The story of European-Russian collaboration in space is little known and its importance all too often understated. Because France was the principal interlocutor between these nations, such cooperation did not receive the attention it deserved in English-language literature. This book rectifies that history, showing how Russia and Europe forged a successful partnership that has continued to the present day.
Space writer Brian Harvey provides an in-depth picture of how this European-Russian relationship evolved and what factors—scientific, political and industrial—propelled it over the decades. The history begins in the cold war period with the first collaborative ventures between the Soviet Union and European countries, primarily France, followed later by Germany and other European countries. Next, the chapters turn to the missions when European astronauts flew to Russian space stations, the Soyuz rocket made a new home in European territory in the South American jungle and science missions were flown to study deep space. Their climax is the joint mission to explore Mars, called ExoMars, which has already sent a mission to Mars.
Through this close examination of these European-Russian efforts, readers will appreciate an altogether new perspective on the history of space exploration, no longer defined by competition, but rather by collaboration and cooperation.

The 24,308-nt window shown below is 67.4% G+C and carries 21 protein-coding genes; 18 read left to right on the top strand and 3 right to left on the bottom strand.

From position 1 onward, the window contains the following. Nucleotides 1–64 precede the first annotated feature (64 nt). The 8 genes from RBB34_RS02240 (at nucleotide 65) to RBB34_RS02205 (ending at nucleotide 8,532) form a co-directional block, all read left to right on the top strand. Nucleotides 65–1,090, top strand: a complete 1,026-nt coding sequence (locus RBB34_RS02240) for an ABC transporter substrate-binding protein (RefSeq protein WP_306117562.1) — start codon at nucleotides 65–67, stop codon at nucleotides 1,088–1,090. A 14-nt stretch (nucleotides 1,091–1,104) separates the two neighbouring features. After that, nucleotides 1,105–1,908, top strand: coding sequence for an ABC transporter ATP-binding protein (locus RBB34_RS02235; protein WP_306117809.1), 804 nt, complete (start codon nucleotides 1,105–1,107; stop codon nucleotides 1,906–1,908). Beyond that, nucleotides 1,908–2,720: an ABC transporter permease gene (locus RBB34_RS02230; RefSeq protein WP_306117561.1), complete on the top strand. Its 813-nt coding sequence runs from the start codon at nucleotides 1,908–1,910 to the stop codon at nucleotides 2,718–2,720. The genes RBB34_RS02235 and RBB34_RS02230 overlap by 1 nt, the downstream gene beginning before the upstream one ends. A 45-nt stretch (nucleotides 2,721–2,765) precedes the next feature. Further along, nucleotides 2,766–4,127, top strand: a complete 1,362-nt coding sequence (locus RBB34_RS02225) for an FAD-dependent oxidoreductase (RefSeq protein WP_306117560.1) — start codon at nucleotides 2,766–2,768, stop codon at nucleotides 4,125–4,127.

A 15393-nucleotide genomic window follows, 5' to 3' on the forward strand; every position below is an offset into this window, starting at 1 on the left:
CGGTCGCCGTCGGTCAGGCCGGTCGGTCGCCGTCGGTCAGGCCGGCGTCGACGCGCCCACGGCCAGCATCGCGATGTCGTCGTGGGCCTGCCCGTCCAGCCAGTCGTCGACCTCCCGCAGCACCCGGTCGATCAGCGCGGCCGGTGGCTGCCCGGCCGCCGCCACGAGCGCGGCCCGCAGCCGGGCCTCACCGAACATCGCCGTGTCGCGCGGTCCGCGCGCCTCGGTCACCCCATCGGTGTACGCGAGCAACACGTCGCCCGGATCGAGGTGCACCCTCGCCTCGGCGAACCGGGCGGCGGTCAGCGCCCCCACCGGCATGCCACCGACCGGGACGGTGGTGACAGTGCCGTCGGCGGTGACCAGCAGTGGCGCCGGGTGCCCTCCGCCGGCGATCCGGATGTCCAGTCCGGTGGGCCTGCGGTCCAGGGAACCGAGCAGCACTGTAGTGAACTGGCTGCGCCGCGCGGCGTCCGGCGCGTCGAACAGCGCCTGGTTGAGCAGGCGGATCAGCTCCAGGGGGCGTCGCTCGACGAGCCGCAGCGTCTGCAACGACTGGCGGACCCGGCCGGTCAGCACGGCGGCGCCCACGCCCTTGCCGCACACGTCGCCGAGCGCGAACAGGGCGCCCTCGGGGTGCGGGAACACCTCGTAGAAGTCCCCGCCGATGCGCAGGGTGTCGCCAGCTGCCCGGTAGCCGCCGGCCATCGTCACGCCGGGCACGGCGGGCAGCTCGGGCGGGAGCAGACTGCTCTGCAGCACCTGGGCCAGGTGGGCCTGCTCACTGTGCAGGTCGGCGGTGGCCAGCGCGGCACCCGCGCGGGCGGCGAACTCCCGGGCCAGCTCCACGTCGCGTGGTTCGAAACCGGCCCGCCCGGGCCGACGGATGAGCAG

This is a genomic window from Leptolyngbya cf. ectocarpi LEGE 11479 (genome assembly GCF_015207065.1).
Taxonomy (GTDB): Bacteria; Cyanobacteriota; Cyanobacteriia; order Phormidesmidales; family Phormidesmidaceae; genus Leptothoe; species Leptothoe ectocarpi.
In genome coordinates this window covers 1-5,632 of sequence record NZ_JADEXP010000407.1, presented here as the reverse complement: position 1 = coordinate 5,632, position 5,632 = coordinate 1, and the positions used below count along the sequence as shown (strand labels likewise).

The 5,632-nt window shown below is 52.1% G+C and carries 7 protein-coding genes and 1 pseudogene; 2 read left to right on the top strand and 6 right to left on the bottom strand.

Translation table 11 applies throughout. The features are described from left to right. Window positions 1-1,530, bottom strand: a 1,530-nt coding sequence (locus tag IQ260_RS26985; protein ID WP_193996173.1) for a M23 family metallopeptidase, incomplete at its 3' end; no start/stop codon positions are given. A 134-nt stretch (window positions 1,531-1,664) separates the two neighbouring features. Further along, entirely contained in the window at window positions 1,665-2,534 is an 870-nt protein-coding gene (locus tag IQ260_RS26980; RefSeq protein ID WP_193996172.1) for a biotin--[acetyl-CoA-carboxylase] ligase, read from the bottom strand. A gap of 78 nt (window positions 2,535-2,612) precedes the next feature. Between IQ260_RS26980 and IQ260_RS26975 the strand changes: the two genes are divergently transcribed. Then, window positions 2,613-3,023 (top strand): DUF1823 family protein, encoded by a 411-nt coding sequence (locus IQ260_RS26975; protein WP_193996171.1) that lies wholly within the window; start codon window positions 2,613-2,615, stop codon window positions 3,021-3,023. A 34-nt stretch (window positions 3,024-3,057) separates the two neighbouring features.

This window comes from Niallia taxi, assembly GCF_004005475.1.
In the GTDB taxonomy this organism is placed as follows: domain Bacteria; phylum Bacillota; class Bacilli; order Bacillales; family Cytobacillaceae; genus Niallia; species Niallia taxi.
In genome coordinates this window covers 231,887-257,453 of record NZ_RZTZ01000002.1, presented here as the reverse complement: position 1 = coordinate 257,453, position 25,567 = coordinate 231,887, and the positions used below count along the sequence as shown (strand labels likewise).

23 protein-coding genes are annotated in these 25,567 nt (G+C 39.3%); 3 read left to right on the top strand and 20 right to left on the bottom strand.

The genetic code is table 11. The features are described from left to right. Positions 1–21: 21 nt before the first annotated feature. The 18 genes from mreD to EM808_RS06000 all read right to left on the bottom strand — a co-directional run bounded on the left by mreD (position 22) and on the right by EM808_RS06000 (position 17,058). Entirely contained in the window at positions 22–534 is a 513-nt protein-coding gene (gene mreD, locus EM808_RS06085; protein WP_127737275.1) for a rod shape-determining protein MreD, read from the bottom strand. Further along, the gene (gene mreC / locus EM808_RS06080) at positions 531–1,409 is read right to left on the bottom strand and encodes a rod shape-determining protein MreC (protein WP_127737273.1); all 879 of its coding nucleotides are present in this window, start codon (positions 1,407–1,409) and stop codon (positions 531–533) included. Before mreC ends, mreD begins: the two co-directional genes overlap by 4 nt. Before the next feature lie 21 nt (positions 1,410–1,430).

Chapter 1: Early days.- Chapter 2: Scientific cooperation.- Chapter 3: Human spaceflight.- Chapter 4: Industrial cooperation.- Chapter 5: ExoMars.- Chapter 6: Conclusions.- Acronyms and abbreviations.- Appendix 1: Timeline.- Appendix 2: List of heads of governments and space agencies.- Bibliography.- Index.
Brian Harvey has been a writer and broadcaster on spaceflight since the early 1970s. His articles have appeared in Spaceflight, Quest, Orbit, Astronomy & Space, Astronomy Now, Space Quarterly, Go Taikonauts! and ROOM. He has contributed to radio programs on RTE, BBC (Radio 4, Radio 5, World Service), Voice of America, Future tense (Australia) and to television and film programs for the Canadian Broadcasting Corporation, China Television, Discovery Channel and Danish TV. His first book was a history of the Soviet space program (Ellis Horwood, 1988), with three subsequent editions; followed by histories of Soviet lunar exploration, Soviet planetary exploration and Russian space science; as well as histories of the European, Japanese and Indian space programs and the American Explorer satellites (all published by Praxis, later Praxis/Springer). His history of the Chinese space program has been published in four editions, most recently as China in space - the great leap forward (2019). He contributed chapters to Space Sleuths (Praxis, 2012) and a book on Yuri Galperin, published by the Academy of Sciences in Moscow (2012).
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